• ASB 591 Southwest Ethnology and Ethno History
  • ASB 531 Anthropology of Development
  • ASB 541 Theory in Socio-Cultural Anthropology
  • ASB 570 Immigration to the U.S.
  • ASB 591 Ethnography, theory, imagination
  • ASB 591 Modernity
  • ASB 591 Identity, Nationalism
  • HST 502 Public History Methodology
  • HST 598 U.S. Cultural Institutions and Public Practice
  • HST 525 Historical Resource Management
  • HST 526 Historians and Preservation
  • HST 527 Historical Administration
  • PUB 501 Introduction to Scholarly Publishing
  • ARS 591 Material Culture Analysis
  • ARS 591 Public Art
  • ARS 591 Art Museums, History, Theory, Practice
  • ARS 591 Visual Culture Studies
  • ARS 598 Systems, Art and Ecology (or Art and Ecology)
  • ART 598 Public Environments
  • ARS 535 Culture and Empire
  • ARS 598 Mexican Art in Times of Globalization
  • ARS 598 Art and Design Criticism
  • NLM 520 Financial Management in Nonprofit Organizations
  • NLM 560 Leadership and Ethics in the Nonprofit Sector
  • REC 591 Environmental Interpretation and Education
  • REC 591 Advanced Tourism Studies
  • REC 591 Special Events Management

Q. What does the museum internship involve?
A. The 320-hour internship (6-credit hours) must take place in a museum or collection, supervised by an on-site member of staff. The internship must be approved by the director of museum studies and is normally expected to provide an opportunity to contribute to a project that has real significance to the institution. As part of their duties the intern is expected to work principally on a project while also gaining an understanding of the institution, usually through attending meetings or other activities that are related to institutional planning or coordination.

Up to 160 hours (for 1-3-credit hours) of the total internship hours may be fulfilled in the form of an ASU-based practicum, approved by the director of museum studies. The practicum is expected to contribute to a project and/or exhibit under development at the Deer Valley Petroglyph Preserve or at another ASU museum or collection.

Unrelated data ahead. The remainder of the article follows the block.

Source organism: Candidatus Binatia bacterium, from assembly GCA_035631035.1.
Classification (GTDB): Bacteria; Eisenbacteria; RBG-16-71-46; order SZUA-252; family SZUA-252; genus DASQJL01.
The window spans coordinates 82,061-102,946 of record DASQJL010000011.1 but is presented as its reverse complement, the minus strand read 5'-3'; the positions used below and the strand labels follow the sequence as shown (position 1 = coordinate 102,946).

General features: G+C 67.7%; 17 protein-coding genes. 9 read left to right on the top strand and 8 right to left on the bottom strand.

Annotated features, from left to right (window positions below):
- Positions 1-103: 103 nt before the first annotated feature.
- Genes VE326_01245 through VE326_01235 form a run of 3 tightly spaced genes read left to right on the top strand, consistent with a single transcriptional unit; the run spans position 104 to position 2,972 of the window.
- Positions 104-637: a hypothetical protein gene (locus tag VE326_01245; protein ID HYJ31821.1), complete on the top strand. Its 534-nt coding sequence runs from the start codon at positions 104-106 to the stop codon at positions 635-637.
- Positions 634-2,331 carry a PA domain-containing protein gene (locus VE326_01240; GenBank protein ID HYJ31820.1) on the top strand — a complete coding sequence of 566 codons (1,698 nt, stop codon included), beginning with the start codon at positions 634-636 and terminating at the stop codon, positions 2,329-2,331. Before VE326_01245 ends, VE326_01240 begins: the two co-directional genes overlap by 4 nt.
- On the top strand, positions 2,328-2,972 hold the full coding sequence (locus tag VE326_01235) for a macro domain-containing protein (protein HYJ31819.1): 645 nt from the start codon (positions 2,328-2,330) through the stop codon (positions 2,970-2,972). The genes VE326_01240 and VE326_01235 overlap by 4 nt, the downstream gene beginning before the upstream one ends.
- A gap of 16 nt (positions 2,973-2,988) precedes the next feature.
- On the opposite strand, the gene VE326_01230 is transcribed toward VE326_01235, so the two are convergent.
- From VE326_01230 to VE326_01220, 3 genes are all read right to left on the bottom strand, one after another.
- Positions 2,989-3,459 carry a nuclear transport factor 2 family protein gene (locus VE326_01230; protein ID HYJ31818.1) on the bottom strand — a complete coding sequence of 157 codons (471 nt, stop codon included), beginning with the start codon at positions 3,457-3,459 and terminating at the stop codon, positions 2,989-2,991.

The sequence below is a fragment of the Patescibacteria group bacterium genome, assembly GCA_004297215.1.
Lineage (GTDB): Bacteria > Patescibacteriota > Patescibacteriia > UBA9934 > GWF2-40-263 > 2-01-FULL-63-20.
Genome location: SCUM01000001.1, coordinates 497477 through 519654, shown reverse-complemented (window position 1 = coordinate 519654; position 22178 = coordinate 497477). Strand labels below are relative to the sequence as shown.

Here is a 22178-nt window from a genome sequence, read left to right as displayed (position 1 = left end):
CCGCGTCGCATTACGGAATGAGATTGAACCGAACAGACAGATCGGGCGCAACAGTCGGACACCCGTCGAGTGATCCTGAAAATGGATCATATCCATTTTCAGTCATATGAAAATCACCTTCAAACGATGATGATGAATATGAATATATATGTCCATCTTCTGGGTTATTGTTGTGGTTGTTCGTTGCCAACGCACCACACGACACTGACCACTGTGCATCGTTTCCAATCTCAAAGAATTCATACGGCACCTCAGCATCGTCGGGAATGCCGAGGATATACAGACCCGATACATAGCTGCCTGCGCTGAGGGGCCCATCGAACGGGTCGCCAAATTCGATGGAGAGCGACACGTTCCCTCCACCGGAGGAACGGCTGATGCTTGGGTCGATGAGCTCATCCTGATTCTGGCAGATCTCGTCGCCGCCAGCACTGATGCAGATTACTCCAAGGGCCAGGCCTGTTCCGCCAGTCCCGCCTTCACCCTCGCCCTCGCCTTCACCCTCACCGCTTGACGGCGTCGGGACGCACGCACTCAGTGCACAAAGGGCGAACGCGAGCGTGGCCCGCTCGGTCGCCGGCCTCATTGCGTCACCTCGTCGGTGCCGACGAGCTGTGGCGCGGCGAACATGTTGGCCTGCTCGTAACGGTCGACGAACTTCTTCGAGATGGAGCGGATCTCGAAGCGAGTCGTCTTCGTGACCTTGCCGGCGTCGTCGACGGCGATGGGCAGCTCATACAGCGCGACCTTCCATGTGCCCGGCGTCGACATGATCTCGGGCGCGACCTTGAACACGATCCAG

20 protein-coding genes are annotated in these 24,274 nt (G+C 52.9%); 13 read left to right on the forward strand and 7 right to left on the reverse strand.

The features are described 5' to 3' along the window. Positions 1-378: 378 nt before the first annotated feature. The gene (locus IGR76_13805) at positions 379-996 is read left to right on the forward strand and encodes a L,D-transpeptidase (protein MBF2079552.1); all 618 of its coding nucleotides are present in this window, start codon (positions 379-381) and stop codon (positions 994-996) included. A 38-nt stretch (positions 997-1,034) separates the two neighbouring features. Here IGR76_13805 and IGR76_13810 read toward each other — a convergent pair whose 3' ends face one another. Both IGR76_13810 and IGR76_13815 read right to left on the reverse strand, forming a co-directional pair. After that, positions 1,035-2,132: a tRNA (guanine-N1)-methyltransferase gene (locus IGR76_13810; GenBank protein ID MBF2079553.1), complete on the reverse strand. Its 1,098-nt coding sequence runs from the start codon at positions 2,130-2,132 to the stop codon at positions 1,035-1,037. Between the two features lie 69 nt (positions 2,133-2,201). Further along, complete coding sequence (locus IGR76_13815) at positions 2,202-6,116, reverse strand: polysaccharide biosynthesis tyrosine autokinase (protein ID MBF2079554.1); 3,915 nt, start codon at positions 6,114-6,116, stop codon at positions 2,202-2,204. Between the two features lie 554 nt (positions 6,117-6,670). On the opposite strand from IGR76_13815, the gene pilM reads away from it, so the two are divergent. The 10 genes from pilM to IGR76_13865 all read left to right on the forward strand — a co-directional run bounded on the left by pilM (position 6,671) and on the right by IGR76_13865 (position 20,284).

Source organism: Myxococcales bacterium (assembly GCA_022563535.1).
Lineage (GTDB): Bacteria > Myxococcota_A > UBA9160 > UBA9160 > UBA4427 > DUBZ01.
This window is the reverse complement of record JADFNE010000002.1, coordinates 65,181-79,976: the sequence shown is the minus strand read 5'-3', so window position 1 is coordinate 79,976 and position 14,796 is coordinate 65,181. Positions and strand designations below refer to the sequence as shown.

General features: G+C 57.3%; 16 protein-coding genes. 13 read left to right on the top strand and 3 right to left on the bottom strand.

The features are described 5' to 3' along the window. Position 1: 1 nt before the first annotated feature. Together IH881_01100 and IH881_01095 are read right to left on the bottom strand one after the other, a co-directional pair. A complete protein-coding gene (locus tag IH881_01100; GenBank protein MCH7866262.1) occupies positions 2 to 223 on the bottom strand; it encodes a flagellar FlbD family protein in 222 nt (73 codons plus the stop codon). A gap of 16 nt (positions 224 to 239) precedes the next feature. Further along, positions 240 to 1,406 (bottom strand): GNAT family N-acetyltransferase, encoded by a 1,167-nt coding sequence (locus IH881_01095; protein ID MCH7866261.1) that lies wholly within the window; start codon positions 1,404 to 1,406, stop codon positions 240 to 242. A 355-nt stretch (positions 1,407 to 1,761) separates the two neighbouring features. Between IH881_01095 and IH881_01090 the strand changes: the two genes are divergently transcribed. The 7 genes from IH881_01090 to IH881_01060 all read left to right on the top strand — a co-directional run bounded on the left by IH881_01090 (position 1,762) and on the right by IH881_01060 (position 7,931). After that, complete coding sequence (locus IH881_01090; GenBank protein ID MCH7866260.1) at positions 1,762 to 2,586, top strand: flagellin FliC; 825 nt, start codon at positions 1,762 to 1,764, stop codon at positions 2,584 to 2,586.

Students are required to produce a portfolio, a journal and a summary/reflection paper for internships. A letter of satisfactory completion is required from the site supervisor for internships and practicums.

Q. How many ASU credits can I bring into the program? 
A. Students admitted to the certificate program can bring in 6 credit hours (the equivalent of two courses), and master's degree students can bring in 9-credit hours (or three courses). In both cases, the credits must not have already been applied to another degree or certificate and must have been taken within 3 years of admission to the museum studies program.

Q. How do I apply for the program? 
A. Students must apply online through ASU Graduate College for the M.A. and the certificate programs. If you are already a graduate student at ASU you must fill out a separate application through the online system for the certificate.

The application deadline for the M.A. is December 1 each year for the following fall. There are no spring admissions. The application for the certificate is twice a year, but in addition to completing the online application, you must also inform graduate student services specialist Monica Salazar. Students for the certificate may be admitted in the spring or fall. If you are thinking of applying for a spring admission you must first discuss this with the program director, Richard Toon.

To avoid delays in the processing of applications, it is recommended that you have your application, transcripts, test scores and application fee to the ASU Graduate College admissions office by December 1 for the M.A. and as soon as possible for the certificate. Admission to the program is highly selective and dependent on such factors as qualifications of the student, supporting recommendations and space availability.

Q. Who do I contact with questions about the museum studies program? 
A. For questions about the programs please contact the program director, Richard Toon. For questions about the application process or applying, contact shesc.grad@asu.edu.

Degree Offered

Museum Studies, MA
Liberal Arts & Sciences, College of

Location
Tempe

Plan of Study

The Plan of Study is the required curriculum to complete the program.

View Plan of Study